Assimilation in Multilingual Cities
AbstractUsing the Public Use Microdata Files of the 2001 and 2006 Canadian Censuses, we study the determinants of the assimilation of language minorities into the city majority language. We show that official minority members (i.e. francophones in English-speaking cities and anglophones in French-speaking cities) assimilate less than the "allophones" (the individuals with a mother tongue other than English or French), and that immigrants generally assimilate less than natives. In addition, the language composition of cities is shown to be an important determinant of assimilation both for allophones and for official minorities. Finally, we show that assimilation into French in French-majority cities is lower than assimilation into English in English-majority cities even when controlling for the language composition of the cities and including a rich set of language dummmies.
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Bibliographic InfoPaper provided by Centre for Economic Performance, LSE in its series CEP Discussion Papers with number dp1110.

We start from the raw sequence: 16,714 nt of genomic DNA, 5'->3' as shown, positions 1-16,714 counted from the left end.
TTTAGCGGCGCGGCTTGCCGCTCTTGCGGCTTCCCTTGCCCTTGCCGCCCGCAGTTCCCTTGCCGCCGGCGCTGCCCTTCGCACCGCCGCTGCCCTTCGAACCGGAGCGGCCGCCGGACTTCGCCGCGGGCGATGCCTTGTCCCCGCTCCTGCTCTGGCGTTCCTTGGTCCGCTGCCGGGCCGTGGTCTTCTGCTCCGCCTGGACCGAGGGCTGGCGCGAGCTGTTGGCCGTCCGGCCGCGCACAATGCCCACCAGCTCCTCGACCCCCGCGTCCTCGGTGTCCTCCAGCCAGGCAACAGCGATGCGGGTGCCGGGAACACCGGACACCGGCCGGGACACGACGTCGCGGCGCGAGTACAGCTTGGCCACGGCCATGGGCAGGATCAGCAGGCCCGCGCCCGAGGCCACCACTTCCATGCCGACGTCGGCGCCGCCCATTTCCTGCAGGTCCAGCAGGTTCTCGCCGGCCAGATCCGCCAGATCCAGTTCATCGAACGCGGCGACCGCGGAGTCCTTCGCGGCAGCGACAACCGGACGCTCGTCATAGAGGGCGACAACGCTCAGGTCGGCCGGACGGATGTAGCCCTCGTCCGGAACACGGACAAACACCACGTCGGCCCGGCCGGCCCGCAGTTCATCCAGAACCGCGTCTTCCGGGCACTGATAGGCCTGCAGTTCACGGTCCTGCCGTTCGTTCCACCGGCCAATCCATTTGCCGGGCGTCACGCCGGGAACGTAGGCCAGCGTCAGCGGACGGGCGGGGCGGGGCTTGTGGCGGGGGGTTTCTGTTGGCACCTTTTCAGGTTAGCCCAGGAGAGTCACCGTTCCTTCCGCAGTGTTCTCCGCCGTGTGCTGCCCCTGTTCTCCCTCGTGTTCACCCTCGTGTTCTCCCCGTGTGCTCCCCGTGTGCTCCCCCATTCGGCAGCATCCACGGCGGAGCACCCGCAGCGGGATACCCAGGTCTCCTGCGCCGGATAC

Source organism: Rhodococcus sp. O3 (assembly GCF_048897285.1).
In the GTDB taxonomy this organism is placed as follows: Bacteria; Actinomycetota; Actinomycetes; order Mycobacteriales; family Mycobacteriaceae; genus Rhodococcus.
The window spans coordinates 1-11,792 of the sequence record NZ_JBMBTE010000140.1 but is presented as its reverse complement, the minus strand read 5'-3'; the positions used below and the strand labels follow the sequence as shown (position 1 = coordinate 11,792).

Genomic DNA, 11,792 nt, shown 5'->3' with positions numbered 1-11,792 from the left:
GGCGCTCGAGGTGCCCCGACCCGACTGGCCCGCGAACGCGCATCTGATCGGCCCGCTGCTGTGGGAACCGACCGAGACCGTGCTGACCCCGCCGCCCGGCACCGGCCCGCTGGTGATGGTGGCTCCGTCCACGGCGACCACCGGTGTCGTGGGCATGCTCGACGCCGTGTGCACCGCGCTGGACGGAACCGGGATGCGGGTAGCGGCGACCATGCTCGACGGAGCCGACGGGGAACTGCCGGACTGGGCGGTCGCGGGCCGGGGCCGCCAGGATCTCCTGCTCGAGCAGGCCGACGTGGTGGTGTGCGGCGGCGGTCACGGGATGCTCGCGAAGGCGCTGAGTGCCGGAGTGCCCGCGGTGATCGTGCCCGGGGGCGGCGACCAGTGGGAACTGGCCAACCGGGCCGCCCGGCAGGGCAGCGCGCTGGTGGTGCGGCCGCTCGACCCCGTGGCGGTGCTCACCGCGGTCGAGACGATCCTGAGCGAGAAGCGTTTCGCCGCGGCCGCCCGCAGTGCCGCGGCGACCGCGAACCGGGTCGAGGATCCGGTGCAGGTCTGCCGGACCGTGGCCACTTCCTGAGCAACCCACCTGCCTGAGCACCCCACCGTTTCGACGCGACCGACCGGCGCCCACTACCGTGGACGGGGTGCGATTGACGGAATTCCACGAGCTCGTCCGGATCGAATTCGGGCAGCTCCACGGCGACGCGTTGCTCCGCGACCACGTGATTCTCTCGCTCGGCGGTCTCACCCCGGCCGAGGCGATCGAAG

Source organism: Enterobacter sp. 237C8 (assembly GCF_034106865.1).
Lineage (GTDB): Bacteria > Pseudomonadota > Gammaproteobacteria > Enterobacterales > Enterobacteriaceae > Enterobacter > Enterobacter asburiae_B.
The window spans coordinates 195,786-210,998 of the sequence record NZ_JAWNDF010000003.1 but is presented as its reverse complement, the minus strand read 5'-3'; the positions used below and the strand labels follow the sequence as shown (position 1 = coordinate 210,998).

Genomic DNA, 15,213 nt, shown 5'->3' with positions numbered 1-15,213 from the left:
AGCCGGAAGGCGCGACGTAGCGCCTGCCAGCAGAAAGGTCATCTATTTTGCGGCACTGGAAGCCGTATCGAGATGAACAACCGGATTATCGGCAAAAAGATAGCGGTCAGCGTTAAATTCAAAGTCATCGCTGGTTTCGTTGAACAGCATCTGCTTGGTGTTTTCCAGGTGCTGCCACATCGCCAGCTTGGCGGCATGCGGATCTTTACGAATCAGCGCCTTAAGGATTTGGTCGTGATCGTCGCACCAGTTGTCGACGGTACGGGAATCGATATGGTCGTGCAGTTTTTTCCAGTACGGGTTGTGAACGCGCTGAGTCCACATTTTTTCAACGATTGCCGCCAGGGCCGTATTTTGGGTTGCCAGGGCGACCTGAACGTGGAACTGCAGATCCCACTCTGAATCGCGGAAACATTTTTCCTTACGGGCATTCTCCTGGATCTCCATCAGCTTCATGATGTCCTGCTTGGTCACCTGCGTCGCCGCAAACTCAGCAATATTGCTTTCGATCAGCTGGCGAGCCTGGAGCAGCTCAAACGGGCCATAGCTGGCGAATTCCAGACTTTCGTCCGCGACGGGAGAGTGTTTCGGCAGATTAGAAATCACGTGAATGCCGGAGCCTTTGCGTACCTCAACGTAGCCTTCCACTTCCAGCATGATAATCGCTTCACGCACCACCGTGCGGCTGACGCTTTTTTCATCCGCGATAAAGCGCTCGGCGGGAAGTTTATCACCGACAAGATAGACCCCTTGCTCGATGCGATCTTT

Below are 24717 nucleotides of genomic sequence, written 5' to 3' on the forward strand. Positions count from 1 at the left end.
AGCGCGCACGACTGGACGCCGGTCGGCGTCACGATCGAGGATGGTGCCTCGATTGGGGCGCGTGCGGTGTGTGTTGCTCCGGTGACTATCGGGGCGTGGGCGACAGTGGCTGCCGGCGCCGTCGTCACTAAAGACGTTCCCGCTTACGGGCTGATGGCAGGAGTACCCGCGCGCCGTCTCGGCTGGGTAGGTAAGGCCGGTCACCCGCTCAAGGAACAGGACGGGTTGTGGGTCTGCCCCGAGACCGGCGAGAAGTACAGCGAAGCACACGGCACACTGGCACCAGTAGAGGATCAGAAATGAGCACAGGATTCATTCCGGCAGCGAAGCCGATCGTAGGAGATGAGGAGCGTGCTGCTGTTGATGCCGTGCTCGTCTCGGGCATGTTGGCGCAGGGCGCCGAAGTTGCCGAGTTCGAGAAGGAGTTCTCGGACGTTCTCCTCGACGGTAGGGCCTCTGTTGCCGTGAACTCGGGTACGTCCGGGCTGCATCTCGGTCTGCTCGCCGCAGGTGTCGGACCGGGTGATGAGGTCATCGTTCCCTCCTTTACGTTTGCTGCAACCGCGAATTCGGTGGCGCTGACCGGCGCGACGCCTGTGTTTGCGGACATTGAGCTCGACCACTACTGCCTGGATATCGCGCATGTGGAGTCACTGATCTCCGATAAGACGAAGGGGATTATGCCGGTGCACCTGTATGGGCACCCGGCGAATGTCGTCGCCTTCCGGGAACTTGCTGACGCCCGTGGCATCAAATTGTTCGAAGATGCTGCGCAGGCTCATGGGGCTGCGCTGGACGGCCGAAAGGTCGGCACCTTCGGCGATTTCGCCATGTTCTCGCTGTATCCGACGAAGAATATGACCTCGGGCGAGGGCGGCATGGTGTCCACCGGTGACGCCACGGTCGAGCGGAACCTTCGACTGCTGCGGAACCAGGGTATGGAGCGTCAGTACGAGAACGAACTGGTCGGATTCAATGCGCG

Date of creation: Dec 2011
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immigration; assimilation; language policies; minorities;
Other versions of this item:
- F22 - International Economics - - International Factor Movements and International Business - - - International Migration
- J15 - Labor and Demographic Economics - - Demographic Economics - - - Economics of Minorities, Races, Indigenous Peoples, and Immigrants; Non-labor Discrimination
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- Jeffrey Church & Ian King, 1993. "Bilingualism and Network Externalities," Canadian Journal of Economics, Canadian Economics Association, Canadian Economics Association, vol. 26(2), pages 337-45, May.
- Chiswick, Barry R & Miller, Paul W, 1994. "Language Choice among Immigrants in a Multi-lingual Destination," Journal of Population Economics, Springer, Springer, vol. 7(2), pages 119-31.
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